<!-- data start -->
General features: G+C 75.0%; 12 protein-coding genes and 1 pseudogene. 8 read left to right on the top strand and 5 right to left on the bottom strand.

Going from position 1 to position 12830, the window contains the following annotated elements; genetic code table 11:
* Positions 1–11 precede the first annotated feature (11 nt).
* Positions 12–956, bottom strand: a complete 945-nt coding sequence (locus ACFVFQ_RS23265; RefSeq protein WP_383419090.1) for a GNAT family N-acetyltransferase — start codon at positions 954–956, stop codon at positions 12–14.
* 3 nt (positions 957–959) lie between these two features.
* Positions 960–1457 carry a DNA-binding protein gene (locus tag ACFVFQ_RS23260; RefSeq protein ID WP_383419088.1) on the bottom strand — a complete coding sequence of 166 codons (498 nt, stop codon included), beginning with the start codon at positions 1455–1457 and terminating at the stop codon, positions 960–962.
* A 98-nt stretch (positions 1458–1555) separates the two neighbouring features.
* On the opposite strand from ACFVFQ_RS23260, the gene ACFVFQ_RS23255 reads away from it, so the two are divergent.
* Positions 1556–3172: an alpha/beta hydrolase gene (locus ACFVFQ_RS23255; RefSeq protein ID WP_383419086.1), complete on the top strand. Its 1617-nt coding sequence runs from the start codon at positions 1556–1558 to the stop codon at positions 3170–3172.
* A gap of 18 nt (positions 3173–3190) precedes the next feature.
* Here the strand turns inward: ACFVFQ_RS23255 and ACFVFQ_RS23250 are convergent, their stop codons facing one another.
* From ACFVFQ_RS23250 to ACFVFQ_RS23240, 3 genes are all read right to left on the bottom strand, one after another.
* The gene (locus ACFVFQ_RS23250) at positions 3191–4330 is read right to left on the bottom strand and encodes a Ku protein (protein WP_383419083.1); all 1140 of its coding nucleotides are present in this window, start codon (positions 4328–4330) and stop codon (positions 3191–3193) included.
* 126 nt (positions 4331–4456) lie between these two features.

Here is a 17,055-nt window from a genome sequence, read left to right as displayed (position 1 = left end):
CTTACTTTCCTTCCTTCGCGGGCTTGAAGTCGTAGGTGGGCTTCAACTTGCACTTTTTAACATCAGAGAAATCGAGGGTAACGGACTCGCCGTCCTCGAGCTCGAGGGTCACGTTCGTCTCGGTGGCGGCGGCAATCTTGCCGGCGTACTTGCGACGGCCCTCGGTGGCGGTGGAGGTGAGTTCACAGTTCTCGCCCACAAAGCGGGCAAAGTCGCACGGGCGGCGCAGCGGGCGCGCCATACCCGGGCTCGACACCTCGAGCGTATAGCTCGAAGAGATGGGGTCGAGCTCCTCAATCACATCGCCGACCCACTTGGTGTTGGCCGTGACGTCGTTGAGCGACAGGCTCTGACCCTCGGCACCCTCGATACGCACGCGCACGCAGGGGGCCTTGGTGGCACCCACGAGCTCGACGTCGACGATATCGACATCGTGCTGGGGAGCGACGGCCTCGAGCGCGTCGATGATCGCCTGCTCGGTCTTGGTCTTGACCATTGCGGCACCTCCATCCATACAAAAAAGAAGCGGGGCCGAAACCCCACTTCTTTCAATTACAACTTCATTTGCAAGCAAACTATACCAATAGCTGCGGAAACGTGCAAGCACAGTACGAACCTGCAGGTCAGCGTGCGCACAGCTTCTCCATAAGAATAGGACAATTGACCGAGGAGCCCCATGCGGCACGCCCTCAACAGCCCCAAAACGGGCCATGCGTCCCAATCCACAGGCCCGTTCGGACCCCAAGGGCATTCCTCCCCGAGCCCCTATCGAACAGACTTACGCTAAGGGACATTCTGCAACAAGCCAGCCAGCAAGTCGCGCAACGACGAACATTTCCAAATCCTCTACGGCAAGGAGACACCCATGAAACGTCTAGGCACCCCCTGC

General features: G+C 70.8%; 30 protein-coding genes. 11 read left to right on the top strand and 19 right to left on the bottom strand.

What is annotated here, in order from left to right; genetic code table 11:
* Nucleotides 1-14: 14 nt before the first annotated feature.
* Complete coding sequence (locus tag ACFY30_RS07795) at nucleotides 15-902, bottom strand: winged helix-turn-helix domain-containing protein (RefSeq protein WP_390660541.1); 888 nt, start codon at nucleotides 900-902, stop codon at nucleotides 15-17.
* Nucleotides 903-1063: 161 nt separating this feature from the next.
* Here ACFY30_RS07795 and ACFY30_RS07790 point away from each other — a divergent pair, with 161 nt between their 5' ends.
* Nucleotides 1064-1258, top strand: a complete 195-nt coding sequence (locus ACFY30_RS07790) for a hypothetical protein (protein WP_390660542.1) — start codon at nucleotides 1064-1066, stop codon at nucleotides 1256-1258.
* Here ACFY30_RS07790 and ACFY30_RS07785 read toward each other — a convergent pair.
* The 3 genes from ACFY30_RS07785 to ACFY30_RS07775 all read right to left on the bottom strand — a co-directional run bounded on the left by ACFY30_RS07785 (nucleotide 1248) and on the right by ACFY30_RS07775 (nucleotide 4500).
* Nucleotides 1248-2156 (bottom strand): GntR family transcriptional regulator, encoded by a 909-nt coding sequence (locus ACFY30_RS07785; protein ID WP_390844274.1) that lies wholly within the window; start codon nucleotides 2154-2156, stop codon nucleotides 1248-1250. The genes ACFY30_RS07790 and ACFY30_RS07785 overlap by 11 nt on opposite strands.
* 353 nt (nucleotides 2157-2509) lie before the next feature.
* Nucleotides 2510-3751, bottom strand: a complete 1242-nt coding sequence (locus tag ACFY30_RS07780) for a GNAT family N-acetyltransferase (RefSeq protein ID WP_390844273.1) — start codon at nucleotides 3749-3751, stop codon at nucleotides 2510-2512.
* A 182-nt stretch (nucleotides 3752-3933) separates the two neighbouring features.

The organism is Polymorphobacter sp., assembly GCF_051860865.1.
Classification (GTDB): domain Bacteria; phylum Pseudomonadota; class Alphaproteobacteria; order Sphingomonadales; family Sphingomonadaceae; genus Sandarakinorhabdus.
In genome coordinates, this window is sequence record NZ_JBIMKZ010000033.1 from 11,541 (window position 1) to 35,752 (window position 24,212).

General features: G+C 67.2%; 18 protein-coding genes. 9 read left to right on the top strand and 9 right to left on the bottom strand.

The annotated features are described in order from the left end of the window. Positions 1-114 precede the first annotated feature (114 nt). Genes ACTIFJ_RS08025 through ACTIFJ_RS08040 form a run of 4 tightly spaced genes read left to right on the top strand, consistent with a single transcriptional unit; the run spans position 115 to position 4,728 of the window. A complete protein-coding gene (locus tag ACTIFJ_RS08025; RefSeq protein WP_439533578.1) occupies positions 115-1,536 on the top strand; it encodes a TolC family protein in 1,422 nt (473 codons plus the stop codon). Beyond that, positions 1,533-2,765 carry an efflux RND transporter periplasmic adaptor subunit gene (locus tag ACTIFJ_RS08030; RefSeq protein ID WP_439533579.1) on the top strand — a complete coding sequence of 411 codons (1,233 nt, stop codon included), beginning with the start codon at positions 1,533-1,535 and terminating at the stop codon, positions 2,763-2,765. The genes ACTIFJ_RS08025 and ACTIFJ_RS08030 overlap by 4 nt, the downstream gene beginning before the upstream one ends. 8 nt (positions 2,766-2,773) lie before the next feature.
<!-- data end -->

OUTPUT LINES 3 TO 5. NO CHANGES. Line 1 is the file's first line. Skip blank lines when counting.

* Positions 1–11 precede the first annotated feature (11 nt).
* Positions 12–956, bottom strand: a complete 945-nt coding sequence (locus ACFVFQ_RS23265; RefSeq protein WP_383419090.1) for a GNAT family N-acetyltransferase — start codon at positions 954–956, stop codon at positions 12–14.
* 3 nt (positions 957–959) lie between these two features.